“Even ‘ethical’ farmers treat their animals in a disturbingly poor manner,” she said. “This is especially disturbing in the dairy industry, where female cows are [forcibly impregnated] over and over again so that they continue producing milk, and their male calves are torn from them and killed, as they serve no purpose in the industry. When I’m eating, I don’t have that weighing over my conscience.” 

In his TED talk, activist Ed Winters makes a similar argument. 

 “Can we morally justify not being vegan by saying it’s our personal choice to consume animal products?” he asked. Winters said, “It is our personal choice to consume animal products in the same way that it is our personal choice to abuse a dog or beat a cat . . . Is [that] morally justifiable? . . . No. Of course it’s not. Because those choices have a victim, someone who suffers negatively because of the personal choice that we have made.”

Winters goes on to assert that many of the common arguments against veganism—such as claiming that eating meat is part of the circle of life, that it’s traditional, or that it’s a biological necessity— are either weak or unfounded. Like the “personal choice” claim, they are mere excuses so people can continue to enjoy the taste of animal products without a guilty conscience. However, he explained, when the preference for flavor remains as the only valid argument still standing, it becomes obvious that this is in no way worth the suffering of so many animals. 

“In the end, that’s why I became vegan,” said Winters. “I realized that my values contradicted my actions and deep down, I could find no real justification [for continuing to eat animal products].”


Increased Access to Vegan Options

Even just a few years ago, the idea of being vegan seemed impossible for many people simply because access to vegan foods was so limited. Maintaining a healthy vegan diet would require either access to special food items that are often very expensive or the extra time to prepare tofu and other protein substitutes at home. Additionally, many restaurants offer only a very limited vegan selection (or sometimes none at all). 

As Schrupp explained, some of these problems still exist today. 

“Eating out or at someone’s house isn’t that big of a deal, but it is kind of awkward when people keep asking why you’re not eating anything,” she said. “But the bigger issue is price. Although it is possible to eat vegan on a low budget, it can be extremely difficult– especially if someone lives in a food dessert.”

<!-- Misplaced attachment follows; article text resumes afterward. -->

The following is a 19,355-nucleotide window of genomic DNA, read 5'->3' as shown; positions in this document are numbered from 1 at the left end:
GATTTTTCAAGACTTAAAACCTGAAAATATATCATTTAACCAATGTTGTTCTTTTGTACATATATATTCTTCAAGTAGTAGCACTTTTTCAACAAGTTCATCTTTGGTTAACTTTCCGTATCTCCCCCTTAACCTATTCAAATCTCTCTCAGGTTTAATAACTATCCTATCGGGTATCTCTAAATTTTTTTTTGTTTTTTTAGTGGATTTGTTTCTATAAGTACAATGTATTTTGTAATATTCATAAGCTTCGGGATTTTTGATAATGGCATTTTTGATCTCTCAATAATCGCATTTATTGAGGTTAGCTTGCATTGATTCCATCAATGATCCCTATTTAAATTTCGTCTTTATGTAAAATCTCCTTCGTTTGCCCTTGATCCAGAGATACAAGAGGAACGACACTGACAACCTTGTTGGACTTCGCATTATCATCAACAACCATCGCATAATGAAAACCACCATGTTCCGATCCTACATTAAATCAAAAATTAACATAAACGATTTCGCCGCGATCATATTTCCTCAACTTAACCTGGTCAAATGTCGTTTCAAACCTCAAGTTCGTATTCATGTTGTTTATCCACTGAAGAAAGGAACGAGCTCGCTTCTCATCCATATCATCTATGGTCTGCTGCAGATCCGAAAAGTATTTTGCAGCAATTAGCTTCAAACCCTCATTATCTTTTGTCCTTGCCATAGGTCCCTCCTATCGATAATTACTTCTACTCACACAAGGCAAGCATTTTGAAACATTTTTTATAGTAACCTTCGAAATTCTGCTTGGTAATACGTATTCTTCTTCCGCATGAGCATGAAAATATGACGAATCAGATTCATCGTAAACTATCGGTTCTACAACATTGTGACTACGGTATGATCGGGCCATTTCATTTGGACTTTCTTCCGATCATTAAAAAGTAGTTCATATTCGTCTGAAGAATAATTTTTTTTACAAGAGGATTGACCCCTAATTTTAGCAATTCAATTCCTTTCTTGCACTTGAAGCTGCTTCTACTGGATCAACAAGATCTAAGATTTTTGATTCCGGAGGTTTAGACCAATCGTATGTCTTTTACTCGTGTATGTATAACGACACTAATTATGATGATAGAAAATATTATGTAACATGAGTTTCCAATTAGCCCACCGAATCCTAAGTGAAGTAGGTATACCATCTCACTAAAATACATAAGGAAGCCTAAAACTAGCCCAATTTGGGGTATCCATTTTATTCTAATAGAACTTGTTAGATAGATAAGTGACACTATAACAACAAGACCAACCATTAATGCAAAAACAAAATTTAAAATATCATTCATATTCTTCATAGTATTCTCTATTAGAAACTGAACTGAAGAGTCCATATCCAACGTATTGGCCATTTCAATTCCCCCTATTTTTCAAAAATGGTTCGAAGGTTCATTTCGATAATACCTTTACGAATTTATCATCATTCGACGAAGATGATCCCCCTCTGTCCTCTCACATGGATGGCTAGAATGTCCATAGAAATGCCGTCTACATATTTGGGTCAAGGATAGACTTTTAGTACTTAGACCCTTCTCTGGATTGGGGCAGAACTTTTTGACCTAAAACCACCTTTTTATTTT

As the popularity of veganism grows, however, access to affordable vegan options is easier than ever—likely another reason why so many people have converted to plant-based diets in the past few years. 


A statistic cited on the HealthCareers blog states that, in 2018 alone, the vegan food market was worth $12.7 billion, a value which is expected to nearly double by 2025. 

Furthermore, a study by Inhabitat found that the market for plant-based and lab-grown meats is expected to surpass that of traditional meats within the next twenty years. 


As the demand for vegan food grows and these products become more common, they will likely see a drop in price. This means that, for people who cannot afford to eat vegan now, the option might become more available in the future.


 Levine said that even today, however, it still possible to be vegan on a budget. 


“Veganism has a reputation for being expensive, but this is only true if you’re buying things like vegan ice cream and other pricey vegan treats and snacks or replacements all the time,” she said. “A lot of the cheapest foods in the world are vegan: rice, beans, legumes, potatoes [and] oats!” 

The health benefits of veganism, the attention to sustainability and animal welfare and increasing access to plant-based options are just some of the top reasons why more and more people have been going vegan in recent years. While it is still difficult for many individuals to maintain a vegan diet today, whether that be for financial, cultural, or lifestyle reasons, it is likely that in the future, the possibility to do so will become much more likely. As the demand for food rises with a growing population, it becomes much more practical to use our cropland for foods that go directly to our plates, rather than to livestock, who will require much more caloric intake than they produce. 

Americans in for a plant-based future, whether they like it or not. So, if any MHS students haven’t already tasted a veggie burger or tofu bowl yet, they may want to give them a shot. Who knows, they may find you enjoy it more than they thought.